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CES health and wellness products: The best of 2020, from smart shoes to faux pork

These are the products you're going to want this year.

Impossible Pork
Abrar Al-Heeti/CNET
This story is part of CES 2020, our complete coverage of the showroom floor and the hottest new tech gadgets around.

At CES 2020, beauty tech, plant-based meat and smart toothbrushes ruled the show. This year was all about personalization -- custom tailoring everything for your body's exact needs. In beauty, that means analyzing your skin to determine what it needs and then using devices that treat your specific skin concerns. In medical tech, it's using massive amounts of data and AI to understand what's happening inside your body. Personalization spanned many different wellness categories and we can expect to see more and more of it in the years to come.

Amongst the many products on display a few really rose to the top to catch my eye. These are the products you're going to actually want from the show, and at least some of them will be available this year.

Impossible Pork

Plant-based faux pork

Angela Lang/CNET

As a follow up to last year's Impossible Burger 2.0, Impossible Pork made its debut at CES 2020. The new plant-based pork is meant to mimic meat from pigs and is available as ground meat or sausage. It's also designed to be kosher and halal certified.

Impossible Pork will be at Burger King restaurants in select cities as an Impossible Croissan'wich with a plant-based sausage patty later this month, and then hopefully we can expect a more widespread release this year. Read more about Impossible Pork.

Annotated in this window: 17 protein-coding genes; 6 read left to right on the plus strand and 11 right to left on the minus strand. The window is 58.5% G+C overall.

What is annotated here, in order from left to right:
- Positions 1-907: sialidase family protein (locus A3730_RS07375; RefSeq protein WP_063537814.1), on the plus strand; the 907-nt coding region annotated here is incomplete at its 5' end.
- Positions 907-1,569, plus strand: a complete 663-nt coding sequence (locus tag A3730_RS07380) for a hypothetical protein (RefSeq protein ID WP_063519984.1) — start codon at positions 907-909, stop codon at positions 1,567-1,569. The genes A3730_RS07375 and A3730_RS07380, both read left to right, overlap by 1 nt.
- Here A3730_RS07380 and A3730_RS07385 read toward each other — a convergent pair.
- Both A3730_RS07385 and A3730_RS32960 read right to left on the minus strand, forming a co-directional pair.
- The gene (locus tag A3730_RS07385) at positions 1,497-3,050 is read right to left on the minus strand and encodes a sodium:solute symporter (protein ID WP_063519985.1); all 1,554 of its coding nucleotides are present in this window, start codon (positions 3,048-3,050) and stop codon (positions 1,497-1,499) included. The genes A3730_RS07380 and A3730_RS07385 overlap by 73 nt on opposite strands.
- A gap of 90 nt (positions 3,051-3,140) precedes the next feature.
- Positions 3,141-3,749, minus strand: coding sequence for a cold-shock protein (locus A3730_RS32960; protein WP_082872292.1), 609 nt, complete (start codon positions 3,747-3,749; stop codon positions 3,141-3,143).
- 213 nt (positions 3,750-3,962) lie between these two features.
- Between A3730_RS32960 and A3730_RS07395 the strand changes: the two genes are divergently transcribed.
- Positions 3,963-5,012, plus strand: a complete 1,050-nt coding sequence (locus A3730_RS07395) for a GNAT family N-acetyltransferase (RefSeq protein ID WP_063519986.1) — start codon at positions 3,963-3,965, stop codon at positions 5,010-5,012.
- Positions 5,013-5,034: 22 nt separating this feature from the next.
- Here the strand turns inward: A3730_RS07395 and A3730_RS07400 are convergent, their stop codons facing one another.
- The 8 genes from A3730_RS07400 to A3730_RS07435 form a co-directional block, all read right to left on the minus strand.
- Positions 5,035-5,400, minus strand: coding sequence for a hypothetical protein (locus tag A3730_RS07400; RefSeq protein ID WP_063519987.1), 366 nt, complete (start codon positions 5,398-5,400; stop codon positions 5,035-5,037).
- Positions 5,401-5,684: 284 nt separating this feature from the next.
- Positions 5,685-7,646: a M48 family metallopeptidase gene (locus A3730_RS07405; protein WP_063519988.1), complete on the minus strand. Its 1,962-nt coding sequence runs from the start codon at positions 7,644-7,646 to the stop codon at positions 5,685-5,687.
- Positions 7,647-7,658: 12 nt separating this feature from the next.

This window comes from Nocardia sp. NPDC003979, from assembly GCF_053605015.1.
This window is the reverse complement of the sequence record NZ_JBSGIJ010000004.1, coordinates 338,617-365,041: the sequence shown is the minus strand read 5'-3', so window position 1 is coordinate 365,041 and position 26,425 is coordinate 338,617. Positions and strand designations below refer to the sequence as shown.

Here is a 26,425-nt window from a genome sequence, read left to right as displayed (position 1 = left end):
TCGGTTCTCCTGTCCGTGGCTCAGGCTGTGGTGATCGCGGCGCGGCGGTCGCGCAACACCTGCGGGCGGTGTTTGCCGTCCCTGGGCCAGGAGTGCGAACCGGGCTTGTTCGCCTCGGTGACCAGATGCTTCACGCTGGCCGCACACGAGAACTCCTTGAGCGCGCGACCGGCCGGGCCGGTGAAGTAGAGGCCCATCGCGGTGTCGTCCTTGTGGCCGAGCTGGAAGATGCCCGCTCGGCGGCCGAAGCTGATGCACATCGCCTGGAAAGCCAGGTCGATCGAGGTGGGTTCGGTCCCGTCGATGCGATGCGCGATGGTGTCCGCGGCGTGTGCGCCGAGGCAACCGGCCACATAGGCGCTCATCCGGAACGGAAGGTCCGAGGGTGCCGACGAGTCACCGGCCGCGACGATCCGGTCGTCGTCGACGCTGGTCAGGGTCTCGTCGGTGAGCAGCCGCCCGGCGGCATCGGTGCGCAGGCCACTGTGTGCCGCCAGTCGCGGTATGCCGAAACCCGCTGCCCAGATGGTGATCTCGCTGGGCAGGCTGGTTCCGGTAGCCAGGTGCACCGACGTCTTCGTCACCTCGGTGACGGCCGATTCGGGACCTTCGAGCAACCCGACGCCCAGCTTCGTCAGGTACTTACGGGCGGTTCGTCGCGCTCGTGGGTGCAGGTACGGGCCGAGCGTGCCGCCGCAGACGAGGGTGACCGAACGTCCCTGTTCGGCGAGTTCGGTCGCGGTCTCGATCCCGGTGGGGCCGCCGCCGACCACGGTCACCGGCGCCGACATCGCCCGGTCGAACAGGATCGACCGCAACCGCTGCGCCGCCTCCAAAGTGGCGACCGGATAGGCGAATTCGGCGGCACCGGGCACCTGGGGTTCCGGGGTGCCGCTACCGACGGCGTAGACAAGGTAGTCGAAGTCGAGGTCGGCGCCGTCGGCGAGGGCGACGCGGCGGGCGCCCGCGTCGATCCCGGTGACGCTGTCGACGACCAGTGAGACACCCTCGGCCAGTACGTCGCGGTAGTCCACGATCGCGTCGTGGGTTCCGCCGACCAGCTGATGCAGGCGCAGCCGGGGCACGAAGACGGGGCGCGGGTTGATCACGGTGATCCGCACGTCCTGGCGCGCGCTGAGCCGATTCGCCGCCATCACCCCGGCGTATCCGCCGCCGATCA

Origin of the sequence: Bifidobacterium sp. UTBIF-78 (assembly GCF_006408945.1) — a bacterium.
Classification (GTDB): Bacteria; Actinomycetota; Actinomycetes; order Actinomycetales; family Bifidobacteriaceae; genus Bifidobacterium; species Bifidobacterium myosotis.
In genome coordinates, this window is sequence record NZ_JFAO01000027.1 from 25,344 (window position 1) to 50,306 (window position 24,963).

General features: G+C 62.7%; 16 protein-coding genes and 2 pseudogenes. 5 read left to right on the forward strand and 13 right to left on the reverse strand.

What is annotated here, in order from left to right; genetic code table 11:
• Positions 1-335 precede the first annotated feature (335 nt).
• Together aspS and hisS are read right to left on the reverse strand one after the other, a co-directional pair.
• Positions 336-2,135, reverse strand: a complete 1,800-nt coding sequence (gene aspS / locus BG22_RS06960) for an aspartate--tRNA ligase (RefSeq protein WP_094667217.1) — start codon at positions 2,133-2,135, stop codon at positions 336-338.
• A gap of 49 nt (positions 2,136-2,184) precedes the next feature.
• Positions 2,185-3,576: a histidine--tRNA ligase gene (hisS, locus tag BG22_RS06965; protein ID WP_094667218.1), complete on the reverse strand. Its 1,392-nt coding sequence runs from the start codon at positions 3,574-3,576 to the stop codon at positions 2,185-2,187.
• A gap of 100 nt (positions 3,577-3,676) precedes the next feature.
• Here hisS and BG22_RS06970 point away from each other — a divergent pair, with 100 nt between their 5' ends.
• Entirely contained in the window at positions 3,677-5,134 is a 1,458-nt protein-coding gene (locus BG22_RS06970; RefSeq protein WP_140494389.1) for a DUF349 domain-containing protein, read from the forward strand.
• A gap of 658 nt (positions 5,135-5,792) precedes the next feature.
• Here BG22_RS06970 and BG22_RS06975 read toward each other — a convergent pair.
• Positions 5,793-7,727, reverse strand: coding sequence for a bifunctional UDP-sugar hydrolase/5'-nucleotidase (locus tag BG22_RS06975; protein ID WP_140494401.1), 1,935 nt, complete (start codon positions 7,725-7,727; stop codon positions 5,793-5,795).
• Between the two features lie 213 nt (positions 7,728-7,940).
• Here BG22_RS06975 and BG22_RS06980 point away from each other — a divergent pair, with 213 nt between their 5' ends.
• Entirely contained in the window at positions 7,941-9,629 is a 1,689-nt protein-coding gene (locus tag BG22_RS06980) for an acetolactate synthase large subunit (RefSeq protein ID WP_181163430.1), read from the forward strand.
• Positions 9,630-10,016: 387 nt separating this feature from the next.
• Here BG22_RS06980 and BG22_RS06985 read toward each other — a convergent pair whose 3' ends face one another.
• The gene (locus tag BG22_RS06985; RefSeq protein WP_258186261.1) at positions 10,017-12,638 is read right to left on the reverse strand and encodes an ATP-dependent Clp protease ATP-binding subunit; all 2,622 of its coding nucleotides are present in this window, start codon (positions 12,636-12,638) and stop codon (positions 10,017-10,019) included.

Opté

The makeup inkjet printer for your face (or anywhere)

Sarah Tew/CNET

I legitimately want this. We first saw Opté at CES 2019 and this makeup printer blew our minds. This year, it's actually going on sale, likely this summer.

You gently move Opté across your skin while it searches for brown spots or discoloration. When it finds them, it dispenses tiny (1,000 picoliter or one billionth of a liter) drops of a vitamin-enriched skin serum that camouflages those spots and helps lighten them over time. It's basically Photoshop IRL and the serum comes in three shade options: light, medium and deep.

The only downside? It'll cost $599 when it goes on sale. Read more about Opté.

Nurvv Run Insoles

The fitness tracker for your feet

Nurvv

Forget wearable fitness watches, now you can record all the details of your workouts with your shoes. Nurvv's Run Insoles have 32 sensors that capture data 1,000 times per second. You can see how far you walked or ran, your cadence, balance, stride and more. Check out more fitness tech at CES 2020.

L'Oréal Perso

Custom-mixed makeup and skincare personalized for you

Sarah Mitroff/CNET

This device can custom mix lipstick or skincare products tailored to your skin needs. You load Perso with cartridges that either contain lipstick colors or various skincare ingredients (think moisturizer, vitamin C serums or SPF) and then you can create a custom formula. 

For lipstick, you can create a shade that matches a dress or the latest Instagram trend without running out to try to find the exact shade. For skincare, you can create a moisturizer that has more SPF on days where the UV index is high or more moisturizing ingredients when the humidity drops.

Unfortunately, you're likely going to have to wait until 2021 to get your hands on one.

Colgate Plaqless Pro

The toothbrush that tells you when your mouth is clean

Sarah Tew/CNET

Smart toothbrushes are all about coaching you through each brushing session to get your mouth as clean as possible. What makes Colgate's Plaqless Pro brush stand out is a sensor right below the bristles that looks for plaque and know when it's gone as you brush. For people who think they do a good job of brushing, but still end up with cavities when they go to the dentist, this brush could help make sure you aren't missing spots.

The toothbrush is expected to go on sale this year.

Originally published Jan. 9.

The information contained in this article is for educational and informational purposes only and is not intended as health or medical advice. Always consult a physician or other qualified health provider regarding any questions you may have about a medical condition or health objectives.